VLMK Project Wins Structural Engineers Association of Oregon Award
Award Announcement • October 10, 2017
Each year, the Structural Engineers Association of Oregon (SEAO) hosts a banquet where they recognize deserving projects with an Excellence in Structural Engineering Award. We’re incredibly honored that our project, Athey Creek Christian Fellowship, received the award in the New Buildings Under $10 Million category. Trent Nagele accepted the award on behalf of the team at the banquet on Wednesday, September 27.
This project was especially challenging because of the difficulty and danger in landing and securing concrete tilt panel walls, ranging from 34 to 37 feet tall, on top of new 16-foot-tall, cast-in-place concrete walls that are just 12 inches wide. The general contractor, Perlo Construction, would need to do that eight times to erect the second-story walls that would rise above the daylight basement at the church. Steel embed plates were placed and cast into the concrete foundation walls as they were formed, near where each of the tilt panel joints would land. Then welders attached diamond-shaped, custom-made erection aids to each steel plate on the outside of the cast-in-place wall.
When it was time to place a tilt wall on top of the cast-in-place retaining wall, workers were in manlifts on each side of the wall. As a crane lifted and moved the tilt wall above the lower wall, the custom-built steel erection aids gave the crew guides to maneuver the wall panel into place vertically while providing a stable platform against which they could brace their pry bars. Without the steel guides, workers wouldn’t have had any leverage to control the walls from the outside.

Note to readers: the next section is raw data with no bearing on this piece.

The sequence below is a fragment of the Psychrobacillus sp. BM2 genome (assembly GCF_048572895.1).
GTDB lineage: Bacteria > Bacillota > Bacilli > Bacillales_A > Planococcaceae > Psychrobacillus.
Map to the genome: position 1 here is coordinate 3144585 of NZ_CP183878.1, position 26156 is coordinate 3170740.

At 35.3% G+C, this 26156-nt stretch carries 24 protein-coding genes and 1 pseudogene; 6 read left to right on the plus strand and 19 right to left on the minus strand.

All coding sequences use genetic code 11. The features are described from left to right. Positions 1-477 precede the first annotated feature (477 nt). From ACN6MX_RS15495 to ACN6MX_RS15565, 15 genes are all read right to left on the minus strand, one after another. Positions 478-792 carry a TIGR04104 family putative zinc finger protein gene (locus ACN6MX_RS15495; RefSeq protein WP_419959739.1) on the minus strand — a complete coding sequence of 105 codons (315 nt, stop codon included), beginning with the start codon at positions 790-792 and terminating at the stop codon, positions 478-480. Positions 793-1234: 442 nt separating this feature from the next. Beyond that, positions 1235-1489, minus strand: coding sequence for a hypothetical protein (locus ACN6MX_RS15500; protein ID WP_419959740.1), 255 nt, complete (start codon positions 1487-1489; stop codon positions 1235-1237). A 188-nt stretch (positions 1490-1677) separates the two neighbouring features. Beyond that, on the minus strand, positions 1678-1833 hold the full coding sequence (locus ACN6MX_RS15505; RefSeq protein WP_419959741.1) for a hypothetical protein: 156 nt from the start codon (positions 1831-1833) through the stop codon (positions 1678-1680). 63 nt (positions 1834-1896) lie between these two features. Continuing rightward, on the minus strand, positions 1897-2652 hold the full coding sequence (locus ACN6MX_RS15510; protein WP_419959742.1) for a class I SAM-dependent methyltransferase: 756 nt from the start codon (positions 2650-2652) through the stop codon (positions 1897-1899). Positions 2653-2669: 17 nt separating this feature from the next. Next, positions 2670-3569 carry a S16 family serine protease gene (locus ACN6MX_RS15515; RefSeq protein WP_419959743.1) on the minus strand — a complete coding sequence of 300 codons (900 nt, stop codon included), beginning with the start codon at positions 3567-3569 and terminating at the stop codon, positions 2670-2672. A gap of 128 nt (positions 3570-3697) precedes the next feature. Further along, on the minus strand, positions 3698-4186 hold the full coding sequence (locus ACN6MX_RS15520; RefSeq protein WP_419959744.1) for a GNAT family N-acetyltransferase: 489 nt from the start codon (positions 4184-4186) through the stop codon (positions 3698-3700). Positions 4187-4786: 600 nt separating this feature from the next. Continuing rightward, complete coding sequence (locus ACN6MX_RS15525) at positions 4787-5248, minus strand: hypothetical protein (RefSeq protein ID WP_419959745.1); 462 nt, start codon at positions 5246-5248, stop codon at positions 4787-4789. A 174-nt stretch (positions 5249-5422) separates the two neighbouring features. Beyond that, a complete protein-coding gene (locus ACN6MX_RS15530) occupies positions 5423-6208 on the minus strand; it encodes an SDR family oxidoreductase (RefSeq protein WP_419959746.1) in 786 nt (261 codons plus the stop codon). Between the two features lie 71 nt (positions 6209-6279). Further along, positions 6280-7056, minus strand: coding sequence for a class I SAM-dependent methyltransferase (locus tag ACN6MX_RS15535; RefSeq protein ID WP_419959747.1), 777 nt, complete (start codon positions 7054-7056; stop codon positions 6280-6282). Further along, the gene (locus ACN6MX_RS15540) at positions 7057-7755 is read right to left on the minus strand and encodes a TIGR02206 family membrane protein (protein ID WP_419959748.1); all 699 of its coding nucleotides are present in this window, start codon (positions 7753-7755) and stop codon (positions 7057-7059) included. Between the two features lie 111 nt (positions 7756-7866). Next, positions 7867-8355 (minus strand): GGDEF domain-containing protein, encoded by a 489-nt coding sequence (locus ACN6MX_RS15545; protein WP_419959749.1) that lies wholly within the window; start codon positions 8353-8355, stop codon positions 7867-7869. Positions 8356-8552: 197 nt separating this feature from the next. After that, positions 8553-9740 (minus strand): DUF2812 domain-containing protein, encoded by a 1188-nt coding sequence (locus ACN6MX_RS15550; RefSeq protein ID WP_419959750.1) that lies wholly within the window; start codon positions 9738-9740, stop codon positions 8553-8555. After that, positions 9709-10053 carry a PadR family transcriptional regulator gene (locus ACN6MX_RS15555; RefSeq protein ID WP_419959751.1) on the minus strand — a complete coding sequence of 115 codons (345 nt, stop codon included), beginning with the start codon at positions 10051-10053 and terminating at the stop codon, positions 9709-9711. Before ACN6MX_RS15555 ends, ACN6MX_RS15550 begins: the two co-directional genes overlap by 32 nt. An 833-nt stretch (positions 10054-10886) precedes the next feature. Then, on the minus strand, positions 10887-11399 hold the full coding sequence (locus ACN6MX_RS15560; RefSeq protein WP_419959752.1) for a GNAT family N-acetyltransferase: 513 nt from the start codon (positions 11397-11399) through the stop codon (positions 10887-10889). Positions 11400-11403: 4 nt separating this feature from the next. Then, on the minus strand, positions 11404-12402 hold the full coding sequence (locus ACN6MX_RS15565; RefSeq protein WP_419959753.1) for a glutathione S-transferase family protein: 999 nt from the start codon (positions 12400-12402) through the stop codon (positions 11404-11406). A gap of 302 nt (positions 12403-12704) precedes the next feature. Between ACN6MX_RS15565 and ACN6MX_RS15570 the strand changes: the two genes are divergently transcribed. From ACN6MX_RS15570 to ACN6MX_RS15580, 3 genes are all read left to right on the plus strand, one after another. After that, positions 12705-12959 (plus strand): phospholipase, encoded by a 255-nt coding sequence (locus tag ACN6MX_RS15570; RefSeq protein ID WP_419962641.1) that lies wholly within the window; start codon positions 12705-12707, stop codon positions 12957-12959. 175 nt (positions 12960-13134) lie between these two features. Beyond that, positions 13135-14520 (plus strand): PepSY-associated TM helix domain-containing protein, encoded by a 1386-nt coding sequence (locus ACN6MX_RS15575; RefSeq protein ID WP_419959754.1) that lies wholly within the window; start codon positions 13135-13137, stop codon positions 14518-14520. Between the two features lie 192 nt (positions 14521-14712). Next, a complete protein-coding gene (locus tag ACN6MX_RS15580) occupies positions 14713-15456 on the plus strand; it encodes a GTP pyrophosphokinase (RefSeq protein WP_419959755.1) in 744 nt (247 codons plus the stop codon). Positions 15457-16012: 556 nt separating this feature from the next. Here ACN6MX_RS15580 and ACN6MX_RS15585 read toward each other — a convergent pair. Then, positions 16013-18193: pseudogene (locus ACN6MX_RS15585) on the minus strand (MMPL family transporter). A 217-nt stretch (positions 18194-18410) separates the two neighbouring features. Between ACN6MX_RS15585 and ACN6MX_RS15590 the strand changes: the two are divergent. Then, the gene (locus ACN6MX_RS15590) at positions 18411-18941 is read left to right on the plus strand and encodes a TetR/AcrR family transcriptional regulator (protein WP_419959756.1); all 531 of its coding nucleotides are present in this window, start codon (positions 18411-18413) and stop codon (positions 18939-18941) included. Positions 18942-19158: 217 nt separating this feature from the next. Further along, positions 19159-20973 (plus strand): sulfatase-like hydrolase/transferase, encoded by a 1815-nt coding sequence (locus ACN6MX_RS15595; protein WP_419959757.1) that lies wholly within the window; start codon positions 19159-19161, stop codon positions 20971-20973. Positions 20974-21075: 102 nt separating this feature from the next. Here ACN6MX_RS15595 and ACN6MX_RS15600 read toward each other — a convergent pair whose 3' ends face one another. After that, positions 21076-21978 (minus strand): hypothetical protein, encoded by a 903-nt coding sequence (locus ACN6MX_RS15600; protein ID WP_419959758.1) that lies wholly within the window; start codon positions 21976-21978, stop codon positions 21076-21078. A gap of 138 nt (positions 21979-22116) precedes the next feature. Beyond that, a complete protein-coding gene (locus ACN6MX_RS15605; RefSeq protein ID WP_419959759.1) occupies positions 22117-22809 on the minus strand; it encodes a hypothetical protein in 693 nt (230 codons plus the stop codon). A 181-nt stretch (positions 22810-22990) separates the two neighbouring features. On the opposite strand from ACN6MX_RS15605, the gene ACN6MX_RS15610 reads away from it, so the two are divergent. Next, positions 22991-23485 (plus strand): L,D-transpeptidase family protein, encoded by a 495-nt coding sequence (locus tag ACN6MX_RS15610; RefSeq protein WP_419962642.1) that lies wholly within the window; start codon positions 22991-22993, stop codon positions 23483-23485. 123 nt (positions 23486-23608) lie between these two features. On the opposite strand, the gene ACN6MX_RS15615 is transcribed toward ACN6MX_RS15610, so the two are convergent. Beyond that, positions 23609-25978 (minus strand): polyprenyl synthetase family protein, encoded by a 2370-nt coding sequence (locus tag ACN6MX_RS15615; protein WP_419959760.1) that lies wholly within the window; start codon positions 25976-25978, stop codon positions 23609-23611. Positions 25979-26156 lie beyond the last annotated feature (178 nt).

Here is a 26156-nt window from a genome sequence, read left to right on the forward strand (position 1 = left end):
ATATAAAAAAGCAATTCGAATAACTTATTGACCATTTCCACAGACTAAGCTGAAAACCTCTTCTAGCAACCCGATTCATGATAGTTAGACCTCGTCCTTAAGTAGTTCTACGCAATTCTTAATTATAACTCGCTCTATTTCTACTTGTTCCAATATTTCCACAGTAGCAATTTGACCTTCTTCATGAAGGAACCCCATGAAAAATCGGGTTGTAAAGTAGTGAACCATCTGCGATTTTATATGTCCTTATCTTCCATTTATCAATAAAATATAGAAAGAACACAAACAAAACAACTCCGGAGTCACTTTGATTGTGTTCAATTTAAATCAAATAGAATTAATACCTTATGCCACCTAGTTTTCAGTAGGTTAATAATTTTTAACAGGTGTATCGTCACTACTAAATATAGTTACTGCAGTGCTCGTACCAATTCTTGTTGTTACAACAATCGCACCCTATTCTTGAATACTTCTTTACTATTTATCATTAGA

The tilt walls had to be set precisely on top of the lower walls with the exterior of both walls in the same plane. Being off by as little as 1/8-inch would cause the tilt walls to be misaligned or stretch beyond the corner of the building. Once the first wall was in a straight vertical line, the steel pipe braces connected to the upper tilt wall were secured into the slab foundation by the crew members as they plumbed the wall. The crews repeated the same steps seven more times to complete the second-story walls above the daylight basement. In all, 38 wall panels were tilted into place to form the outer perimeter of the 44,000-square-foot church.
A full account of the project was featured on the cover page of Concrete Construction’s 2017 September/October issue.
Athey Creek Christian Fellowship kept a video record of the entire construction process that can be viewed here.